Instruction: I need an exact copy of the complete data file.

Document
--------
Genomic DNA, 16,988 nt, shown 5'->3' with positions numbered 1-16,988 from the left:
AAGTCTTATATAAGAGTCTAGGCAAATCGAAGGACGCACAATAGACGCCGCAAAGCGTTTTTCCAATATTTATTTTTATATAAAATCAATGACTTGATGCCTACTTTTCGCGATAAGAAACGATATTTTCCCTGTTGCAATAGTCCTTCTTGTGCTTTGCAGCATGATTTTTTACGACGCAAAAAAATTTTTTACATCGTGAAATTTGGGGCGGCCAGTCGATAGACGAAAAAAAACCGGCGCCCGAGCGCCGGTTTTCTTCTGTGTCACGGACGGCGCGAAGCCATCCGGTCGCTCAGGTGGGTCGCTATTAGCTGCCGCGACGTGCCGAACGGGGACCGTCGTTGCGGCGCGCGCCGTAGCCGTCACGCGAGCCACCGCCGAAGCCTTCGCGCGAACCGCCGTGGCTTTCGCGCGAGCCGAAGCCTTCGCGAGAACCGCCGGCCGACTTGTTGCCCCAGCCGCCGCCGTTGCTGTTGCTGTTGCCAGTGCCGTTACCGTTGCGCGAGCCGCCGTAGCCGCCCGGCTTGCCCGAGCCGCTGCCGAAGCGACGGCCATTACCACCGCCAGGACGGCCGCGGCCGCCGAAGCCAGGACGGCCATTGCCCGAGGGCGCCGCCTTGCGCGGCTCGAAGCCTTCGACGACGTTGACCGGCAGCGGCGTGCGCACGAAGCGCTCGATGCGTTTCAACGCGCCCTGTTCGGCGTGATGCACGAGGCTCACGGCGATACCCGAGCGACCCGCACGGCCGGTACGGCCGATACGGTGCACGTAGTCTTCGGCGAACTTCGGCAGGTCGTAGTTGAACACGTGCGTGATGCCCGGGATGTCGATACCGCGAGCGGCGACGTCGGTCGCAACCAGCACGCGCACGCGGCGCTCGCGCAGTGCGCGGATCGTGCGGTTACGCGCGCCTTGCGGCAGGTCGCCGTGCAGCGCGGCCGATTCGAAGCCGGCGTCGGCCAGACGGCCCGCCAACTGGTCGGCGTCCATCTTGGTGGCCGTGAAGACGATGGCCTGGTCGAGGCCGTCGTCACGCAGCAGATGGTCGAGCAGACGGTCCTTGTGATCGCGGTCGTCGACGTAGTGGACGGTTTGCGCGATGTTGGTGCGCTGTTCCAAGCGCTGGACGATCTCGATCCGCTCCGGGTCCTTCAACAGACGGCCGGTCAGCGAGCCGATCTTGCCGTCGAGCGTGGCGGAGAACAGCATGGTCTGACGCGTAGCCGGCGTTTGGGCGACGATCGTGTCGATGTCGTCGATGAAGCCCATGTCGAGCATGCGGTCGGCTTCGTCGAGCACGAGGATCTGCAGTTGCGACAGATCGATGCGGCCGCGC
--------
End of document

Genomic DNA, 16,988 nt, shown 5'->3' with positions numbered 1-16,988 from the left:
AAGTCTTATATAAGAGTCTAGGCAAATCGAAGGACGCACAATAGACGCCGCAAAGCGTTTTTCCAATATTTATTTTTATATAAAATCAATGACTTGATGCCTACTTTTCGCGATAAGAAACGATATTTTCCCTGTTGCAATAGTCCTTCTTGTGCTTTGCAGCATGATTTTTTACGACGCAAAAAAATTTTTTACATCGTGAAATTTGGGGCGGCCAGTCGATAGACGAAAAAAAACCGGCGCCCGAGCGCCGGTTTTCTTCTGTGTCACGGACGGCGCGAAGCCATCCGGTCGCTCAGGTGGGTCGCTATTAGCTGCCGCGACGTGCCGAACGGGGACCGTCGTTGCGGCGCGCGCCGTAGCCGTCACGCGAGCCACCGCCGAAGCCTTCGCGCGAACCGCCGTGGCTTTCGCGCGAGCCGAAGCCTTCGCGAGAACCGCCGGCCGACTTGTTGCCCCAGCCGCCGCCGTTGCTGTTGCTGTTGCCAGTGCCGTTACCGTTGCGCGAGCCGCCGTAGCCGCCCGGCTTGCCCGAGCCGCTGCCGAAGCGACGGCCATTACCACCGCCAGGACGGCCGCGGCCGCCGAAGCCAGGACGGCCATTGCCCGAGGGCGCCGCCTTGCGCGGCTCGAAGCCTTCGACGACGTTGACCGGCAGCGGCGTGCGCACGAAGCGCTCGATGCGTTTCAACGCGCCCTGTTCGGCGTGATGCACGAGGCTCACGGCGATACCCGAGCGACCCGCACGGCCGGTACGGCCGATACGGTGCACGTAGTCTTCGGCGAACTTCGGCAGGTCGTAGTTGAACACGTGCGTGATGCCCGGGATGTCGATACCGCGAGCGGCGACGTCGGTCGCAACCAGCACGCGCACGCGGCGCTCGCGCAGTGCGCGGATCGTGCGGTTACGCGCGCCTTGCGGCAGGTCGCCGTGCAGCGCGGCCGATTCGAAGCCGGCGTCGGCCAGACGGCCCGCCAACTGGTCGGCGTCCATCTTGGTGGCCGTGAAGACGATGGCCTGGTCGAGGCCGTCGTCACGCAGCAGATGGTCGAGCAGACGGTCCTTGTGATCGCGGTCGTCGACGTAGTGGACGGTTTGCGCGATGTTGGTGCGCTGTTCCAAGCGCTGGACGATCTCGATCCGCTCCGGGTCCTTCAACAGACGGCCGGTCAGCGAGCCGATCTTGCCGTCGAGCGTGGCGGAGAACAGCATGGTCTGACGCGTAGCCGGCGTTTGGGCGACGATCGTGTCGATGTCGTCGATGAAGCCCATGTCGAGCATGCGGTCGGCTTCGTCGAGCACGAGGATCTGCAGTTGCGACAGATCGATGCGGCCGCGC